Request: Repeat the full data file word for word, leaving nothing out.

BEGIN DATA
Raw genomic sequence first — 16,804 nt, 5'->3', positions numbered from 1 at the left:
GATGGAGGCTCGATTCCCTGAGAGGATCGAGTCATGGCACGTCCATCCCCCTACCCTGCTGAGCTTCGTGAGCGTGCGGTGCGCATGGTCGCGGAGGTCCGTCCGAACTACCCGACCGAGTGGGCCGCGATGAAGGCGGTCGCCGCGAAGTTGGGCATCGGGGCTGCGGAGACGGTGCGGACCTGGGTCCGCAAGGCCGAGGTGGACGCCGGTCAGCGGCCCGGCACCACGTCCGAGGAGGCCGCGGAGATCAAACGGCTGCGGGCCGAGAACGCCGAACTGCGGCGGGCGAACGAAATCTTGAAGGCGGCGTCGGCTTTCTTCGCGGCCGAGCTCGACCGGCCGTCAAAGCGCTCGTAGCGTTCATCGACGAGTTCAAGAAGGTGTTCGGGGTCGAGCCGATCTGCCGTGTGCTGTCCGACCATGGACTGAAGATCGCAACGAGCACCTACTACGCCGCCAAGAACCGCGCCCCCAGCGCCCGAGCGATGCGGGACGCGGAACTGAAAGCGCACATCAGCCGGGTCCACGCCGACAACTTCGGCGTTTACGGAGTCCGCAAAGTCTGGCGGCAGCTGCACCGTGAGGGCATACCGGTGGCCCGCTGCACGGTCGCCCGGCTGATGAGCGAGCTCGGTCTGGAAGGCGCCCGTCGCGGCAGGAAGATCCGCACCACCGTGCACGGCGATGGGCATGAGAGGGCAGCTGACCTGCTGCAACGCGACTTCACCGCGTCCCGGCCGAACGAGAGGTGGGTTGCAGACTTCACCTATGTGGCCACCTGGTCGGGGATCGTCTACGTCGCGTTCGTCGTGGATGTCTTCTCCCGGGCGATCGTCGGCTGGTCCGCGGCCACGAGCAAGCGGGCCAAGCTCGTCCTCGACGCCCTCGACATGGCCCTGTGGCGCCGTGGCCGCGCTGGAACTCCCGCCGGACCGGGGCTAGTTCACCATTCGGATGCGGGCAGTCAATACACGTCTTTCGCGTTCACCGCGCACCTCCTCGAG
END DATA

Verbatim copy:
Raw genomic sequence first — 16,804 nt, 5'->3', positions numbered from 1 at the left:
GATGGAGGCTCGATTCCCTGAGAGGATCGAGTCATGGCACGTCCATCCCCCTACCCTGCTGAGCTTCGTGAGCGTGCGGTGCGCATGGTCGCGGAGGTCCGTCCGAACTACCCGACCGAGTGGGCCGCGATGAAGGCGGTCGCCGCGAAGTTGGGCATCGGGGCTGCGGAGACGGTGCGGACCTGGGTCCGCAAGGCCGAGGTGGACGCCGGTCAGCGGCCCGGCACCACGTCCGAGGAGGCCGCGGAGATCAAACGGCTGCGGGCCGAGAACGCCGAACTGCGGCGGGCGAACGAAATCTTGAAGGCGGCGTCGGCTTTCTTCGCGGCCGAGCTCGACCGGCCGTCAAAGCGCTCGTAGCGTTCATCGACGAGTTCAAGAAGGTGTTCGGGGTCGAGCCGATCTGCCGTGTGCTGTCCGACCATGGACTGAAGATCGCAACGAGCACCTACTACGCCGCCAAGAACCGCGCCCCCAGCGCCCGAGCGATGCGGGACGCGGAACTGAAAGCGCACATCAGCCGGGTCCACGCCGACAACTTCGGCGTTTACGGAGTCCGCAAAGTCTGGCGGCAGCTGCACCGTGAGGGCATACCGGTGGCCCGCTGCACGGTCGCCCGGCTGATGAGCGAGCTCGGTCTGGAAGGCGCCCGTCGCGGCAGGAAGATCCGCACCACCGTGCACGGCGATGGGCATGAGAGGGCAGCTGACCTGCTGCAACGCGACTTCACCGCGTCCCGGCCGAACGAGAGGTGGGTTGCAGACTTCACCTATGTGGCCACCTGGTCGGGGATCGTCTACGTCGCGTTCGTCGTGGATGTCTTCTCCCGGGCGATCGTCGGCTGGTCCGCGGCCACGAGCAAGCGGGCCAAGCTCGTCCTCGACGCCCTCGACATGGCCCTGTGGCGCCGTGGCCGCGCTGGAACTCCCGCCGGACCGGGGCTAGTTCACCATTCGGATGCGGGCAGTCAATACACGTCTTTCGCGTTCACCGCGCACCTCCTCGAG